Territory Stories

Sunday Territorian 5 Nov 2017



Sunday Territorian 5 Nov 2017


Sunday Territorian; NewspaperNT




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Community newspapers -- Northern Territory -- Darwin.; Australian newspapers -- Northern Territory -- Darwin.

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Nationwide News Pty. Limited

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Copyright. Made available by the publisher under licence.

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Nationwide News Pty. Limited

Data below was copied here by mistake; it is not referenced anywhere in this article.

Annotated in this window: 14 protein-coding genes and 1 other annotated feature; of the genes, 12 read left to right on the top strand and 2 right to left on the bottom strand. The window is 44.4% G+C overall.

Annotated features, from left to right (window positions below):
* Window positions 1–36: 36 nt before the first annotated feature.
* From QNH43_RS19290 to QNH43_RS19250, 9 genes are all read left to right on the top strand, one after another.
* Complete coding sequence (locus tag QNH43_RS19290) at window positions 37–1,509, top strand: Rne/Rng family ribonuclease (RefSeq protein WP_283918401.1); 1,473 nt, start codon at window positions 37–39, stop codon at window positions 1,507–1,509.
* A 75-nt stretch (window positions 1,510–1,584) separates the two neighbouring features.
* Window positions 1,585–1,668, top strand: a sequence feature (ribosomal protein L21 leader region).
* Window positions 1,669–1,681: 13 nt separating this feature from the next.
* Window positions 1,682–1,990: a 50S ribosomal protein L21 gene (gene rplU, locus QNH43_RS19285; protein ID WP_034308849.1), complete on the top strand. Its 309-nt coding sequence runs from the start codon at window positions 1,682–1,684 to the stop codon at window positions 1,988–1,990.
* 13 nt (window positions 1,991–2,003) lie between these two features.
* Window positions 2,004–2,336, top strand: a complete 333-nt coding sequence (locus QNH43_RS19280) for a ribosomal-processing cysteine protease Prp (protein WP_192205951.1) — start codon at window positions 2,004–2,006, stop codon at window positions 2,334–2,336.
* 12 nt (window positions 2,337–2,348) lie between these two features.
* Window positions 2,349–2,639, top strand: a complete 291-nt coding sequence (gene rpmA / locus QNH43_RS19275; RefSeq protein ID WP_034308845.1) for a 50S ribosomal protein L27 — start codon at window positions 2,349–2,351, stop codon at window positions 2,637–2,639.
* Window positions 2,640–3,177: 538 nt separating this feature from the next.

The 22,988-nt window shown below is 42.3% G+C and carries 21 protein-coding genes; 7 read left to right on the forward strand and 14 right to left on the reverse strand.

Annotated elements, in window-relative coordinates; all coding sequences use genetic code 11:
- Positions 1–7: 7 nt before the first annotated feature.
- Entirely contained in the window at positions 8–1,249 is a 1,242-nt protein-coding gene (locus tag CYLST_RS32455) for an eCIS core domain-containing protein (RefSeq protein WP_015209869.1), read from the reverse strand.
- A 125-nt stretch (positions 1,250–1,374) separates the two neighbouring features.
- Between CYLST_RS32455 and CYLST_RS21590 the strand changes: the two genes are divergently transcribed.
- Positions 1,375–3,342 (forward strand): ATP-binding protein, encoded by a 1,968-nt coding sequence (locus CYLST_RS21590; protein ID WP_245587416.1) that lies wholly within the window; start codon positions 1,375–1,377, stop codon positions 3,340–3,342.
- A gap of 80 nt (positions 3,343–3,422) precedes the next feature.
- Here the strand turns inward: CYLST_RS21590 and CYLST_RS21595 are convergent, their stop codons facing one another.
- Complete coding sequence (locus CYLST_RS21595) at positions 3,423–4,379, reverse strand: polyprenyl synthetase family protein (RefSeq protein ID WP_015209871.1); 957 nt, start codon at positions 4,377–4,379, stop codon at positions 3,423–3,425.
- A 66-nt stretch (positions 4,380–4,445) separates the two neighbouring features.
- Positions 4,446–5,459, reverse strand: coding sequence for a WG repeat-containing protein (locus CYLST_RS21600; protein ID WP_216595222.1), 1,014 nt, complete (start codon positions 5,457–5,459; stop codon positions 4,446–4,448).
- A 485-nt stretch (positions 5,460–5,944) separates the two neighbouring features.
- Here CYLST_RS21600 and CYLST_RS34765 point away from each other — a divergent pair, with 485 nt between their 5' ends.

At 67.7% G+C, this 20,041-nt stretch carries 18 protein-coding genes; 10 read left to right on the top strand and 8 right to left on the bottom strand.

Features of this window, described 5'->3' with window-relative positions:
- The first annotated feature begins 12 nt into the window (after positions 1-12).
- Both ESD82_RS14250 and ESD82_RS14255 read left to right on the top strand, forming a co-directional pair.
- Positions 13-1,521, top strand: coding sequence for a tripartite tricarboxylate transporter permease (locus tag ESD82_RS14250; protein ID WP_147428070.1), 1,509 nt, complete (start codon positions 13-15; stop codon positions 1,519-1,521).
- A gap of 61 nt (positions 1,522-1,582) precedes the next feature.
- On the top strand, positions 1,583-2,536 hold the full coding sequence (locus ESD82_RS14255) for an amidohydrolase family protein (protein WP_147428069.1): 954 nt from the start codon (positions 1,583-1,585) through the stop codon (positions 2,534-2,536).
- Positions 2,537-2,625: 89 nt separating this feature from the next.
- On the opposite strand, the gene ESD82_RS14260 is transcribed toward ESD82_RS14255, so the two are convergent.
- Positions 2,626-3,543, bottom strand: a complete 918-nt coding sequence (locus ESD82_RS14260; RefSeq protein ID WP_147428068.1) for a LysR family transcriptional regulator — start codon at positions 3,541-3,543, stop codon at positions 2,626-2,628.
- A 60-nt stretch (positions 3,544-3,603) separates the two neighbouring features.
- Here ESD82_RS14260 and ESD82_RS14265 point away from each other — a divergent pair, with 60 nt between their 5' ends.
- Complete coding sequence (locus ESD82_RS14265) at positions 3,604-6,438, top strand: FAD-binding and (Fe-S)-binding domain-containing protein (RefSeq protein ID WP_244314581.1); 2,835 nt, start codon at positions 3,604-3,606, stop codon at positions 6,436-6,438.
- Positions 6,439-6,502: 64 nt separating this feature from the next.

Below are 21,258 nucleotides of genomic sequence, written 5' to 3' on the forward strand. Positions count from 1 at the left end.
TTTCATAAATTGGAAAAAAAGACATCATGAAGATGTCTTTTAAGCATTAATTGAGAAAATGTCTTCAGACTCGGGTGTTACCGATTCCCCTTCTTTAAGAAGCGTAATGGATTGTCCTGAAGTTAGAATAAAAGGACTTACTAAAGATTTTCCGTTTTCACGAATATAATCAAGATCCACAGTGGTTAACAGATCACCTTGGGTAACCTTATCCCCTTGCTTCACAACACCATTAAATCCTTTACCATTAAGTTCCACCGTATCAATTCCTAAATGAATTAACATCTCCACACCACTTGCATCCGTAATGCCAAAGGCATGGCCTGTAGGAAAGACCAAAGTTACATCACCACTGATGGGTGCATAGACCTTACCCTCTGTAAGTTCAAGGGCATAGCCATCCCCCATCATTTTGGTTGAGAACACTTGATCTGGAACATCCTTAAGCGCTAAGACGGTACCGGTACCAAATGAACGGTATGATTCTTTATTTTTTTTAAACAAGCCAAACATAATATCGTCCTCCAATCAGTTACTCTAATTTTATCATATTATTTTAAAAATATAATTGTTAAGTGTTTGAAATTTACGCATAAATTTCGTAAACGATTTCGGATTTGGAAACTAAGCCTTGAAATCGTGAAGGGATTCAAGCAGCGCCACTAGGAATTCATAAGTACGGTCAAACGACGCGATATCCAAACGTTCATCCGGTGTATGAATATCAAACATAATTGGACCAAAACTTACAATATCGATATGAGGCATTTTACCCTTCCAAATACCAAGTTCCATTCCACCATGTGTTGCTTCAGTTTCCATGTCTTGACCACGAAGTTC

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SUNDAY NOVEMBER 5 2017 OPINION 13 V1 - NTNE01Z01MA ITS a funny thing, offence. Even dictionaries have trouble pinning down what it is exactly, most defining it as being annoyed by some perceived insult and handily providing a bunch of synonyms that may contain the word umbrage, which is one of my favourites. A long time ago, an angry reader chased me through the NT News carpark armed with an umbrella. She was umbraged beyond belief, although I cant recall exactly why. That happens from time to time in the cartooning business. You cant please all the readers all the time but I can run pretty fast when I have to. Whats harder to outrun, though, are the good intentions of governments. The damned things are everywhere. Most of the time thats a welcome thing, until they stray into areas beyond their level of expertise, like feelings. These days it seems everybody has been hurt by something or been seriously aggrieved in some way, possibly by a post on social media, or graffiti or, if youre a vegan, a picture of a sausage. In an effort to address this pressing issue, Australia is boldly striding towards Orwells 1984, possibly because we missed it when it was actually 1984. Here, the Gunner Government is looking at modernising our existing antidiscrimination regime to make people nicer by law. If youre not nice you could face fines, be ordered to pay compensation and have to sell your dog for scientific experimentation to pay for it. People of faith, it seems, are also in the firing line, propelling these proposed legislative changes into waters never before charted in modern Australia. Good intentions all around. Of course, the basic problem is that things like this are generally driven by a slightly skewed world view that presumes there is something deeply wrong with most of us and that something needs correcting. Oddly, some Australians find that idea offensive, but thats how it goes. Some ideas can offend just as well as a sausage can. And theres the rub. Certain ideas are now seen as so offensive to civilised society that shooting the messenger has become a preferred option. And governments have made that much easier to do, regardless of the message. Intentionally or not, weve managed to weaponise antidiscrimination laws to the point they have the potential to be used as a blunt instrument to stifle legitimate debate, effectively kill off some of the more difficult national conversations we need to have and suppress ideas seen as beyond the bounds of accepted thought. Increasingly, whats acceptable and whats not in this context is being defined by people hurling insults at other people on Twitter on behalf of other people who may or may not have been offended by something the other person wrote, drew or said. The most bizarre aspect is that a lot of the hurlers believe tent, it wont make or break your future career. It wont affect where you will be in 10 years. There are so many alternate pathways after everything is done. All you can do is your best and I am sure that will be more than good enough. Dont sweat the small stuff good luck! Marcus Valastro their right to free speech is somehow more guaranteed than anyone elses, even gasp the odd cartoonist. Strangely, freely tossing around ideas and being able to talk about them without fear of retribution is the cornerstone of Western democracy. Its how we are supposed to do things. Our political masters, protected as they are by whichever Parliament they serve, seemingly cant get their collective heads around this. Maybe theyre too busy looking for offensive sausages on Twitter. Anyway, I will continue to do what I do and see how things play out, although I may start buying more Lotto tickets. You know, just in case. Col Wicking is a cartoonist for the NT News and Sunday Territorian completed Year 12 at Darwin High School and was awarded top indigenous NTCET student of 2016. He also plays for the Waratahs in the NTFL COL WICKING: Shooting the messenger has become a preferred option ... regardless of the message a practice exam so your brain gets used to working for that amount of time. At the end of the day, remember although exams may affect your ATAR to some ex earlier on exam day and go to bed at a reasonable hour. Dont just study here and there throughout the day, allocate yourself a three-hour block to study intensively or do ON PEOPLE BEING BANNED FROM CLIMBING ULURU Its called Ayers Rock belongs to all Australians. And if you want to climb it you should be allowed. Glenn Hanning To say its only a rock! Uluru is a must see for all Australians, it is spectacular ... We didnt climb it out of respect and its dangerous. Michelle Keremelevich Do the custodians consider what the economic flow down will be as a result of fewer visitors and/or shorter stays at the resort. Craig Hurren Id guess that I wouldnt be able to go to the Vatican, climb all over it and leave garbage at the top. Not sure why Uluru would be different? Merric Foley The elders always tell you not to climb it because you will have bad luck. But people still climb it. No respect Brenton Rouvray I have always thought that the beautiful Rock should not be climbed. Just stand back and view with awe. Aileen Falvey HIRO SNAGS A $10,000 BARRA He probably froze time to grab the fish. Cheeky bastard Mark Fenton Are any tourists actually winning though being the whole purpose but good on all the locals killing it Ryan Birch Never a more deserving winner ... Congrats Hiro, we all love your work!! Christian Cunningham Well done Hiro, a guy I would love to wet a line with. Well deserved winner. karma at work Ray Rowe ON DARWINS WILD WEATHER It wasn't that huge. Just looked mean. And its no wonder with all the heat and static air around. We are in for a few crackin ones this year. Irene Angel How I miss those incredible storms and the wonderful heavy rain, sounds like Darwin is in for a big wet ... stay safe everyone ... Paulene Kittler Beautiful watching it from the waterfront couldnt even see Stokes wharf at one point!! Melanie Freys I do miss the storms but not heat and humidity!!!!! Karen Chilcott Enjoying some storms while were here for a few weeks, but not the humidity! Anne Bastian Impressive. The rain was going sideways in the city! Cassandra Buckley Exam success all routine ... no sweat Year 12 exams can be stressful for students throughout Australia